The president's slate of nominees thus far, Mr. Neumann said, "tells you it's not change, but it doesn't yet tell you what it is."
Maybe I'm a cynic, but, if it isn't change, then I'd say that it's The Same Old Thing.
And then there's this:
The Swiss media aired some concerns about the choice of car-dealership magnate Don Beyer for the Geneva posting.
They're talking about my homeboy, Don Beyer junior, son of the real Don Beyer who built a Falls Church, Virginia, Volvo dealership into the automotive empire that junior inherited. Basically a rich-kid dilettante, Don junior got into Democratic politics as a money raiser; he was Howard Dean’s national treasurer before raising money for Obama. He never ran for any local or state office until he bought the Virginia Democratic Party nomination for Lieutenant Governor back in the 90s. He served four pointless years in an otherwise Republican administration with a Republican-majority legislature, then ran for Governor and lost. His most commendable achievement is that his family business runs the absolutely very best radio commercials I've ever heard. [Here’s an archive of those one-minute masterpieces; I particularly like the Oxymoron and Latin Words ads.]
Beyer might be a political lightweight, but he's honest and harmless, which means he compares favorably to the "extremely qualified" appointees who preceded him in the last few administrations. What did Switzerland ever do to us that we've sent them such a string of crooks and cronies?
We have sent the Swiss: Peter Coneway, a Goldman Sachs partner who was a major donor to the Bush campaign; Pamela Willeford, a Texas socialite and hunting partner of Dick Cheney; Mercer Reynolds, Bush's 2000 Ohio finance chairman; Madeleine Kunin, a former Vermont Governor appointed by Clinton upon the death of his first appointee Larry Lawrence, a Friend of Bill who contributed about 20 million to Democrats over his lifetime, sometimes in excess of legal limits, and who extended both his generosity and his poor regard for financial disclosure requirements to his fellow Ambassador Richard Holbrooke.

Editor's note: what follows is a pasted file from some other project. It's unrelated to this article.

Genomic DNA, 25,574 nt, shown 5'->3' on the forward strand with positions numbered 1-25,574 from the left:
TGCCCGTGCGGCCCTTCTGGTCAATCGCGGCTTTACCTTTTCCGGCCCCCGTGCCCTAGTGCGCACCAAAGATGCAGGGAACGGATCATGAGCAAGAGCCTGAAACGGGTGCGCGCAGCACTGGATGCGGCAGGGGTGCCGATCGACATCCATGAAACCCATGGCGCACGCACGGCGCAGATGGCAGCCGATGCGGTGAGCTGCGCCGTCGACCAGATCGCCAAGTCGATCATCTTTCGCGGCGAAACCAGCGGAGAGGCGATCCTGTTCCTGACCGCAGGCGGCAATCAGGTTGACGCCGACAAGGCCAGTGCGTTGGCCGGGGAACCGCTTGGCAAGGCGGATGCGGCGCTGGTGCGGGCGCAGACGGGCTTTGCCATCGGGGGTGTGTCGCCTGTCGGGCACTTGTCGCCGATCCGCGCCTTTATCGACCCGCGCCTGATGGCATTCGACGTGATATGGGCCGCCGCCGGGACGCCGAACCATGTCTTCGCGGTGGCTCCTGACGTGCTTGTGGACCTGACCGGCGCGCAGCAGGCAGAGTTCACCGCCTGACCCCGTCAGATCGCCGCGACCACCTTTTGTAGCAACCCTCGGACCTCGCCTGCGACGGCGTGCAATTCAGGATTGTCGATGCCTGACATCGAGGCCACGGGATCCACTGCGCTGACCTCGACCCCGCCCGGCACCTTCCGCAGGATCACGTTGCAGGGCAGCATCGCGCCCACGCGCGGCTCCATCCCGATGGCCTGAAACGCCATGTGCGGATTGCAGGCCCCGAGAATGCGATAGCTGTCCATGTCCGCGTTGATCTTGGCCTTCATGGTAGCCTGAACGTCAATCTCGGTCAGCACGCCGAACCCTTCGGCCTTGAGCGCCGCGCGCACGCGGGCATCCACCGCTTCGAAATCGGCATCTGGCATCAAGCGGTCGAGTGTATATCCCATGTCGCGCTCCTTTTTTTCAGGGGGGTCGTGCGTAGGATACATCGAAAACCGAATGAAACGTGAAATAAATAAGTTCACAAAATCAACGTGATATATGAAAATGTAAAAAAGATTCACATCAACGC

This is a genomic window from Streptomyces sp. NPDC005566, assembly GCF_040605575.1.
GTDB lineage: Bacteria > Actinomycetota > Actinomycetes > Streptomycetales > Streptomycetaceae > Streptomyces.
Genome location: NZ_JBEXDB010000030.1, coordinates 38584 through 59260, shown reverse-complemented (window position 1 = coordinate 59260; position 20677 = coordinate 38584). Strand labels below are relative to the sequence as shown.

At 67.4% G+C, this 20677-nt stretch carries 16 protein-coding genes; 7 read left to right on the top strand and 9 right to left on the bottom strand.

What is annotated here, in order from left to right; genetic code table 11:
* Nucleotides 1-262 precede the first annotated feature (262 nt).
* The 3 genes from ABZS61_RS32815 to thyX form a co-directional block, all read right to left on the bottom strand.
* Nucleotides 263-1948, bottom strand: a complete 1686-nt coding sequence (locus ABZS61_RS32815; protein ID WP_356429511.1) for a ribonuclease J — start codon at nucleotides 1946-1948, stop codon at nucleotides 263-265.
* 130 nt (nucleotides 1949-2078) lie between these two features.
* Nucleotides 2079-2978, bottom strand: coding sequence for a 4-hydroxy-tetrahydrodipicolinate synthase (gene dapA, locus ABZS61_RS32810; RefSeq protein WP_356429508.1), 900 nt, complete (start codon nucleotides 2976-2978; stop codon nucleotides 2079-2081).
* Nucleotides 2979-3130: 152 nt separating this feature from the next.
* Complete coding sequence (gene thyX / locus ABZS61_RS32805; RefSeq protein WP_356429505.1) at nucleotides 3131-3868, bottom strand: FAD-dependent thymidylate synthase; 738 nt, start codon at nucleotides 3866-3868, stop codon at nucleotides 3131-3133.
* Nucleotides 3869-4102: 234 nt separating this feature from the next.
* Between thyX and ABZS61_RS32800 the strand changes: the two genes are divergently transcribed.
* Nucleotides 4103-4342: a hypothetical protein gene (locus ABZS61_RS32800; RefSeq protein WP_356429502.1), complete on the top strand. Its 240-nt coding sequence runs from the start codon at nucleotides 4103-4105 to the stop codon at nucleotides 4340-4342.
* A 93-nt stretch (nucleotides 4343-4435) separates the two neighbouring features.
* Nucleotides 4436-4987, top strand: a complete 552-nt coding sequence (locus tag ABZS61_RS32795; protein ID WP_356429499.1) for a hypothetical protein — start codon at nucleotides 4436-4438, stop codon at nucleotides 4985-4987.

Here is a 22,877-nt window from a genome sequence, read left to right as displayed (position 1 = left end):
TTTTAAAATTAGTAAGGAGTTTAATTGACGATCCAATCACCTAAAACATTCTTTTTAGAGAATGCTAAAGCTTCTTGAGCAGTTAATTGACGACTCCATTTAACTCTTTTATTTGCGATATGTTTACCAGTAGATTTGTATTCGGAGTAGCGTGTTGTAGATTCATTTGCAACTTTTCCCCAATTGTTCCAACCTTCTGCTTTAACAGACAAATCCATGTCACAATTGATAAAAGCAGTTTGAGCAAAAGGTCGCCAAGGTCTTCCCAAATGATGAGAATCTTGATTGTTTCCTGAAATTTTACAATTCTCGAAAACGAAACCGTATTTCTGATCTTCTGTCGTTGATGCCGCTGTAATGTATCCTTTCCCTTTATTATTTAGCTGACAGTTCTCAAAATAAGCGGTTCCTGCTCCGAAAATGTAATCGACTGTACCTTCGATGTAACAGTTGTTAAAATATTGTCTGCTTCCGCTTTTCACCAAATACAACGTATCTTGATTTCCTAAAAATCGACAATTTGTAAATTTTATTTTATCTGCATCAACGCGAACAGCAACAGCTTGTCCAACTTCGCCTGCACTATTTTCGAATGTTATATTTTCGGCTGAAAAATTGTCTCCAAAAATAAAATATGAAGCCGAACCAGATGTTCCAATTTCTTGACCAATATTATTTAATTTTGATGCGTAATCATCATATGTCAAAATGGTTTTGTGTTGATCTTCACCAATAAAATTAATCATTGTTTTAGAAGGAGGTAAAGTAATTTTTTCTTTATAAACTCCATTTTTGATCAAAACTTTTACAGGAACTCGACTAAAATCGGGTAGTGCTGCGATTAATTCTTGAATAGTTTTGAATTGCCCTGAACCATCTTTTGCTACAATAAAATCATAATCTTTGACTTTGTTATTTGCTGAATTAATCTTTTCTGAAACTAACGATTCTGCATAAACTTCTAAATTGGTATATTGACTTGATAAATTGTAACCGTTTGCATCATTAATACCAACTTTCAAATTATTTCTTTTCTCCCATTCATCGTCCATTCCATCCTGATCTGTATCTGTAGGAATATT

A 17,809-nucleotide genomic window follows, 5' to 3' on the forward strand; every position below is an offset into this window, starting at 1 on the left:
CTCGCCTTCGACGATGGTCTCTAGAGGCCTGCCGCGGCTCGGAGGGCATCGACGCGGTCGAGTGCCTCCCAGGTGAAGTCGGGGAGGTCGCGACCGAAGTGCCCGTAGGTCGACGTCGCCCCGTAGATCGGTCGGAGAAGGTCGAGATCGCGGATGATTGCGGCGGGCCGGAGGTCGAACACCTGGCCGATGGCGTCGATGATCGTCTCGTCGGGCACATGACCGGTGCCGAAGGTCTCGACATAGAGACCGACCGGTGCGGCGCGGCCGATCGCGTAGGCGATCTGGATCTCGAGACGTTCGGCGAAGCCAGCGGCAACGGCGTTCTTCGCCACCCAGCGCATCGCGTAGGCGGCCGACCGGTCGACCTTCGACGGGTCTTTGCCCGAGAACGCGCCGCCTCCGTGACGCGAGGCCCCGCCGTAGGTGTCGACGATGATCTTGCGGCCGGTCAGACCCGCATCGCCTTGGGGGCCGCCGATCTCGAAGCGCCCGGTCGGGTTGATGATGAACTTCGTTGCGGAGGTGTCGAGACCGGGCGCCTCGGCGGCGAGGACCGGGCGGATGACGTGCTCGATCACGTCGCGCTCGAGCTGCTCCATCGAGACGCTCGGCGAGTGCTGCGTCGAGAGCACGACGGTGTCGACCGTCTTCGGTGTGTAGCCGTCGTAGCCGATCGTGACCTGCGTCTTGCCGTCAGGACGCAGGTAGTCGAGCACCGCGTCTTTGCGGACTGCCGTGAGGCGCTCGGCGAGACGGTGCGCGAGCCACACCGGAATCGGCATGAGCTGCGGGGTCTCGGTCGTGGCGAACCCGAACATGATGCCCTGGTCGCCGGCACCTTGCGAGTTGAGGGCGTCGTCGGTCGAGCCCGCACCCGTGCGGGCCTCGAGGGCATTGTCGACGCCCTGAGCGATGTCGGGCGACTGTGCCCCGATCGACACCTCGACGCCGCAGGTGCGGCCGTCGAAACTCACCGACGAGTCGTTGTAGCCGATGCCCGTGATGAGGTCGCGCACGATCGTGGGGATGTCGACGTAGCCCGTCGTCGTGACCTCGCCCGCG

That last appointee was enough to embarrass even Bill Clinton, assuming that is possible. After Lawrence's death it was rumored - all too believably - that he had been under investigation by the State Department's Office of the Inspector General for financial irregularities when he passed away. Lawrence caused one last scandal when Clinton approved his burial in Arlington National Cemetery based on a false claim - which Lawrence had perpetuated even during his Senate confirmation hearing - to have served in the U.S. Merchant Marine during World War II. As it happens, merchant mariners are not entitled to burial in Arlington in the first place, but Clinton wasn't one to let rules, or a regard for the truth, stand in his way, especially not when Lawrence's widow was keeping the money flowing and insisted on the Arlington burial. When that outrageous fraud was exposed, Lawrence's body was disinterred.
This country could do better than an Ambassador Don Beyer, and we could do worse. That makes him typical of the political appointees we send abroad as ambassadors. If you're the kind who believes in campaign promises - whether explicit or implicit - you might find that a bad thing. Personally, I'll settle for it.